Disclosure: This post is sponsored by Home Depot. All opinions are my own.
I recently had some fun playing around with my new Dremel Stylo+ craft tool, which is definitely one of my favorites. I experimented with some wood carving and dying with India ink, and created this little carved tree art. You can check out the tutorial below.
DIY CARVED TREE ART DYED WITH INDIA INK
- Dremel Stylo+ Craft Tool (I used one of the high speed cutter accessories and one of the engraving cutter accessories.)
- Scrap Wood (I used a small piece of 1″ thick pine. Pine is a good option for this project since it’s soft wood and easy to carve.)
- India Ink
- Rubber Gloves
- Printed tree graphic (I found a free download online and printed it out. If you go this route as opposed to designing your own, just check the copyright specs and make sure it’s ok for personal use, or commercial use if you plan on selling what you make.)
Select (or design) your graphic and print. Then tape it down to your wooden canvas and trace the outline with a pencil, being sure to press down hard enough to create an indentation in the wood.
I used my Dremel Stylo+, starting with the high speed cutter, to follow the outline left behind after tracing the tree with my pencil.
Let’s talk about this tool for a minute. I love it! It comes with 15 accessories for etching, engraving, polishing, and sanding.
It’s lightweight and has a quiet compact motor which makes it perfect for in home use. (I used it in my dining room.) It has a comfortable grip and its slim size allows for maximum control, which is key when doing precision work. It has variable speeds which can be adjusted based on the application and material, and it is just so versatile in general. I’m a fan. I used a speed level 5 per the manual based on which accessories I was using and what material I was carving (soft pine).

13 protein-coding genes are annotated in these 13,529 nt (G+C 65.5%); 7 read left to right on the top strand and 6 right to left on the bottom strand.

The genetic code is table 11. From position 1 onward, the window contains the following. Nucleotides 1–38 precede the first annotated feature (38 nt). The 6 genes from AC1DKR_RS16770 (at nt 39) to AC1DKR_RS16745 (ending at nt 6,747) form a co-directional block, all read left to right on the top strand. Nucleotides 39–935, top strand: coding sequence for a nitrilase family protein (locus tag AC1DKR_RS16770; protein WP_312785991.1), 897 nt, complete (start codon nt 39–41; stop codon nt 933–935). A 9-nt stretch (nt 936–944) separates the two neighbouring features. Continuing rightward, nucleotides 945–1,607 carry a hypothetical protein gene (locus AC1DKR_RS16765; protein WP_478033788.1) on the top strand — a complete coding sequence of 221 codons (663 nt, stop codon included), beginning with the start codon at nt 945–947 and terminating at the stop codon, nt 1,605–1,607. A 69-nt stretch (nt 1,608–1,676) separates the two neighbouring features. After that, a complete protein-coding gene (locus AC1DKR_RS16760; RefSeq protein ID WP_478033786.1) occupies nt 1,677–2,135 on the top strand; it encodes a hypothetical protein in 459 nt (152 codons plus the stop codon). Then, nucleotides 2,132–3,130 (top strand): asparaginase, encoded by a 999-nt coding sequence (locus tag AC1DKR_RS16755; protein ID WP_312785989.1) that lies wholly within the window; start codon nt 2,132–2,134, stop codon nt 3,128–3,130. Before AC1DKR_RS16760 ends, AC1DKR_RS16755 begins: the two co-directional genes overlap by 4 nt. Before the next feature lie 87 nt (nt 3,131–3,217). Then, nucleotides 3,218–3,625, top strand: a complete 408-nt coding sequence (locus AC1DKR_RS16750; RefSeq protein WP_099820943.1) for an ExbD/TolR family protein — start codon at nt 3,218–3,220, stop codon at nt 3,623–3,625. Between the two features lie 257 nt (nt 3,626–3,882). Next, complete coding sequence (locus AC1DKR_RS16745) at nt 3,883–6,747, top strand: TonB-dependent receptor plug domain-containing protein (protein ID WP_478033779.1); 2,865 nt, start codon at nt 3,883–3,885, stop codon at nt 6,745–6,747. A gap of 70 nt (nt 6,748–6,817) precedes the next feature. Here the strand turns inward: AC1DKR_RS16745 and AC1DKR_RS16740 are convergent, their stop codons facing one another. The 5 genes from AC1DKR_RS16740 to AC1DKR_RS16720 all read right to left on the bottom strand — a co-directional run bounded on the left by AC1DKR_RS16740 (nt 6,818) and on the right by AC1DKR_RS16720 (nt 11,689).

I traced over my outline again with a small engraving cutter accessory to add a little bit of additional depth.
I went back over it again with the high speed cutter just to make sure there was plenty of definition, and I added some detail to the tree with it too.
Next, I dyed the entire thing with India ink. I applied it with a rag, and wore rubber gloves since this stuff is quite messy. The goal was for the carved part to remain natural and the rest of the wood to be dyed. I ended up touching up a few spots later with my high speed cutter attachment.
I plan on sealing my art with some polycrylic, but you can use the topcoat of your choice. You can mount picture hanging hardware on the back or just use velcro picture hanging strips, which is what I usually do.
Overall, I think I’m going to have a lot of fun with this little tool. And this project could certainly be customized in a lot of different ways. What would you make with your Dremel Stylo+? Let me know in the comments!
I acknowledge that The Home Depot is partnering with me to participate in the promotional program described above (the “Program”). As a part of the Program, I am receiving compensation in the form of products and services, for the purpose of promoting The Home Depot. All expressed opinions and experiences are my own words. My post complies with the Word Of Mouth Marketing Association (WOMMA) Ethics Code and applicable Federal Trade Commission guidelines.
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